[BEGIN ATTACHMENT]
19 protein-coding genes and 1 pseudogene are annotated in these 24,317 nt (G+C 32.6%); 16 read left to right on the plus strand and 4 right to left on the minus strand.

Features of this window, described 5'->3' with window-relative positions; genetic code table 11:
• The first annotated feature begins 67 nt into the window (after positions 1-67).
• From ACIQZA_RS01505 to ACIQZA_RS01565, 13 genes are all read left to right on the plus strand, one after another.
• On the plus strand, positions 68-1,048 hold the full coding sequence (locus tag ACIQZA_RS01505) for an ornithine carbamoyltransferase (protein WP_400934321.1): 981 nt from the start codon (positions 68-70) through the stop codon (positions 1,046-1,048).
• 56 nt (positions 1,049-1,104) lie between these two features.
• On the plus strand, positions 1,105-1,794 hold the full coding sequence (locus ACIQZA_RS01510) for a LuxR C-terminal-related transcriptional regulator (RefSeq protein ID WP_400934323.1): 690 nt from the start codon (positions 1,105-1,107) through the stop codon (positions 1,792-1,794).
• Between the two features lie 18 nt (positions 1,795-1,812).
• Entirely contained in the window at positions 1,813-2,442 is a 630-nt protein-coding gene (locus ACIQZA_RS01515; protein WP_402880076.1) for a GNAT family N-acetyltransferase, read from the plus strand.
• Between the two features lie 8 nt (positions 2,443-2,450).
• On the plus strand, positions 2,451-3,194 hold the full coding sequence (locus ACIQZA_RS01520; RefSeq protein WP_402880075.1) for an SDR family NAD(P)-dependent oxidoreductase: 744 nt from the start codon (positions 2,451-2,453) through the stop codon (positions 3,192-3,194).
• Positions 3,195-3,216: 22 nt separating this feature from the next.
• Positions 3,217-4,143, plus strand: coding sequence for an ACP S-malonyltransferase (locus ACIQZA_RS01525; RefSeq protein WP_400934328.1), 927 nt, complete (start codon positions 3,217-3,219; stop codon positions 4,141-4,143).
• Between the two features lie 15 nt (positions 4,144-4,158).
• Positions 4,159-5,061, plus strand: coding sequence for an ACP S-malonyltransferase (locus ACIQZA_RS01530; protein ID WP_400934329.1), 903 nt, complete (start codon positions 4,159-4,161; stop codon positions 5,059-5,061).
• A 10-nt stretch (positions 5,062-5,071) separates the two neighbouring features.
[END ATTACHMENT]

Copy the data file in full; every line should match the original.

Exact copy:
19 protein-coding genes and 1 pseudogene are annotated in these 24,317 nt (G+C 32.6%); 16 read left to right on the plus strand and 4 right to left on the minus strand.

Features of this window, described 5'->3' with window-relative positions; genetic code table 11:
• The first annotated feature begins 67 nt into the window (after positions 1-67).
• From ACIQZA_RS01505 to ACIQZA_RS01565, 13 genes are all read left to right on the plus strand, one after another.
• On the plus strand, positions 68-1,048 hold the full coding sequence (locus tag ACIQZA_RS01505) for an ornithine carbamoyltransferase (protein WP_400934321.1): 981 nt from the start codon (positions 68-70) through the stop codon (positions 1,046-1,048).
• 56 nt (positions 1,049-1,104) lie between these two features.
• On the plus strand, positions 1,105-1,794 hold the full coding sequence (locus ACIQZA_RS01510) for a LuxR C-terminal-related transcriptional regulator (RefSeq protein ID WP_400934323.1): 690 nt from the start codon (positions 1,105-1,107) through the stop codon (positions 1,792-1,794).
• Between the two features lie 18 nt (positions 1,795-1,812).
• Entirely contained in the window at positions 1,813-2,442 is a 630-nt protein-coding gene (locus ACIQZA_RS01515; protein WP_402880076.1) for a GNAT family N-acetyltransferase, read from the plus strand.
• Between the two features lie 8 nt (positions 2,443-2,450).
• On the plus strand, positions 2,451-3,194 hold the full coding sequence (locus ACIQZA_RS01520; RefSeq protein WP_402880075.1) for an SDR family NAD(P)-dependent oxidoreductase: 744 nt from the start codon (positions 2,451-2,453) through the stop codon (positions 3,192-3,194).
• Positions 3,195-3,216: 22 nt separating this feature from the next.
• Positions 3,217-4,143, plus strand: coding sequence for an ACP S-malonyltransferase (locus ACIQZA_RS01525; RefSeq protein WP_400934328.1), 927 nt, complete (start codon positions 3,217-3,219; stop codon positions 4,141-4,143).
• Between the two features lie 15 nt (positions 4,144-4,158).
• Positions 4,159-5,061, plus strand: coding sequence for an ACP S-malonyltransferase (locus ACIQZA_RS01530; protein ID WP_400934329.1), 903 nt, complete (start codon positions 4,159-4,161; stop codon positions 5,059-5,061).
• A 10-nt stretch (positions 5,062-5,071) separates the two neighbouring features.